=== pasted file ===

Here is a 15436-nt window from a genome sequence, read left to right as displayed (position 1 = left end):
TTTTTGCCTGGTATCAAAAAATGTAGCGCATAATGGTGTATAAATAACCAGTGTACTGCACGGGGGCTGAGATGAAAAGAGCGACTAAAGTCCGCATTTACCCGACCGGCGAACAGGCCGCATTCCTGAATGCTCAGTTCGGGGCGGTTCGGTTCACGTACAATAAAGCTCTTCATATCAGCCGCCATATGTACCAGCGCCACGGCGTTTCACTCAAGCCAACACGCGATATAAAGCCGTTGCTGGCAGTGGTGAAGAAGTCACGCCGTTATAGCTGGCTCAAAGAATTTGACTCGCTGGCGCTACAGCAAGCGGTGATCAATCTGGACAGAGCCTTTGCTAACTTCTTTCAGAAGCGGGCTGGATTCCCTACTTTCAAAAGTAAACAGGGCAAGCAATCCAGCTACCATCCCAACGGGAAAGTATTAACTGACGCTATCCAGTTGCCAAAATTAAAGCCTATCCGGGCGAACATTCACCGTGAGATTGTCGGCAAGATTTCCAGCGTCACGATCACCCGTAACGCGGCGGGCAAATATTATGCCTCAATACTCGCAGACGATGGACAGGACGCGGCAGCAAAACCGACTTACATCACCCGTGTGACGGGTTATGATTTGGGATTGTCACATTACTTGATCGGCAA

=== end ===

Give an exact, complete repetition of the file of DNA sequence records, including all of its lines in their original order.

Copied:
Here is a 15436-nt window from a genome sequence, read left to right as displayed (position 1 = left end):
TTTTTGCCTGGTATCAAAAAATGTAGCGCATAATGGTGTATAAATAACCAGTGTACTGCACGGGGGCTGAGATGAAAAGAGCGACTAAAGTCCGCATTTACCCGACCGGCGAACAGGCCGCATTCCTGAATGCTCAGTTCGGGGCGGTTCGGTTCACGTACAATAAAGCTCTTCATATCAGCCGCCATATGTACCAGCGCCACGGCGTTTCACTCAAGCCAACACGCGATATAAAGCCGTTGCTGGCAGTGGTGAAGAAGTCACGCCGTTATAGCTGGCTCAAAGAATTTGACTCGCTGGCGCTACAGCAAGCGGTGATCAATCTGGACAGAGCCTTTGCTAACTTCTTTCAGAAGCGGGCTGGATTCCCTACTTTCAAAAGTAAACAGGGCAAGCAATCCAGCTACCATCCCAACGGGAAAGTATTAACTGACGCTATCCAGTTGCCAAAATTAAAGCCTATCCGGGCGAACATTCACCGTGAGATTGTCGGCAAGATTTCCAGCGTCACGATCACCCGTAACGCGGCGGGCAAATATTATGCCTCAATACTCGCAGACGATGGACAGGACGCGGCAGCAAAACCGACTTACATCACCCGTGTGACGGGTTATGATTTGGGATTGTCACATTACTTGATCGGCAA